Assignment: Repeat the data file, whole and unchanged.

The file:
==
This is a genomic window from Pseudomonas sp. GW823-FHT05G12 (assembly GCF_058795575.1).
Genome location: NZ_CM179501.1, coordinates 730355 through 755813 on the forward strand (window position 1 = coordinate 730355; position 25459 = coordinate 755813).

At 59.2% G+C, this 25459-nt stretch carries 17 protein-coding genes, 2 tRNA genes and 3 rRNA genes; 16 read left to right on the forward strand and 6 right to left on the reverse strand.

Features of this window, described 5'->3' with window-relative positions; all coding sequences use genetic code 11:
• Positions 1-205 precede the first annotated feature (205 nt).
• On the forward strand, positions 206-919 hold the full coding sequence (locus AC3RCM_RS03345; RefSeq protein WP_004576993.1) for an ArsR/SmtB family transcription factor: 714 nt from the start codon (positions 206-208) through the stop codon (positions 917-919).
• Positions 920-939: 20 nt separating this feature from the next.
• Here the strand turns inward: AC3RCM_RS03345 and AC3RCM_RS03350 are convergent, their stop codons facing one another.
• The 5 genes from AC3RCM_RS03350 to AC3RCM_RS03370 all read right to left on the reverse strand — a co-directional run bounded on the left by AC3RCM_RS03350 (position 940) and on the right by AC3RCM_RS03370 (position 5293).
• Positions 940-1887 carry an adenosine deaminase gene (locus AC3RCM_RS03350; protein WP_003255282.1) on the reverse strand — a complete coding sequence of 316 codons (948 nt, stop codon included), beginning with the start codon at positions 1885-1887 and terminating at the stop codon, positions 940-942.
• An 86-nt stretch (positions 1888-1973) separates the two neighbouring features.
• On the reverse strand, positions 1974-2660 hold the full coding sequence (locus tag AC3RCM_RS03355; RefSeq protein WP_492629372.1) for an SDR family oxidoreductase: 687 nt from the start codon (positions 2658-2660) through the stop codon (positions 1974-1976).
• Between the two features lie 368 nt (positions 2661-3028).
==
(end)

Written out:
This is a genomic window from Pseudomonas sp. GW823-FHT05G12 (assembly GCF_058795575.1).
Genome location: NZ_CM179501.1, coordinates 730355 through 755813 on the forward strand (window position 1 = coordinate 730355; position 25459 = coordinate 755813).

At 59.2% G+C, this 25459-nt stretch carries 17 protein-coding genes, 2 tRNA genes and 3 rRNA genes; 16 read left to right on the forward strand and 6 right to left on the reverse strand.

Features of this window, described 5'->3' with window-relative positions; all coding sequences use genetic code 11:
• Positions 1-205 precede the first annotated feature (205 nt).
• On the forward strand, positions 206-919 hold the full coding sequence (locus AC3RCM_RS03345; RefSeq protein WP_004576993.1) for an ArsR/SmtB family transcription factor: 714 nt from the start codon (positions 206-208) through the stop codon (positions 917-919).
• Positions 920-939: 20 nt separating this feature from the next.
• Here the strand turns inward: AC3RCM_RS03345 and AC3RCM_RS03350 are convergent, their stop codons facing one another.
• The 5 genes from AC3RCM_RS03350 to AC3RCM_RS03370 all read right to left on the reverse strand — a co-directional run bounded on the left by AC3RCM_RS03350 (position 940) and on the right by AC3RCM_RS03370 (position 5293).
• Positions 940-1887 carry an adenosine deaminase gene (locus AC3RCM_RS03350; protein WP_003255282.1) on the reverse strand — a complete coding sequence of 316 codons (948 nt, stop codon included), beginning with the start codon at positions 1885-1887 and terminating at the stop codon, positions 940-942.
• An 86-nt stretch (positions 1888-1973) separates the two neighbouring features.
• On the reverse strand, positions 1974-2660 hold the full coding sequence (locus tag AC3RCM_RS03355; RefSeq protein WP_492629372.1) for an SDR family oxidoreductase: 687 nt from the start codon (positions 2658-2660) through the stop codon (positions 1974-1976).
• Between the two features lie 368 nt (positions 2661-3028).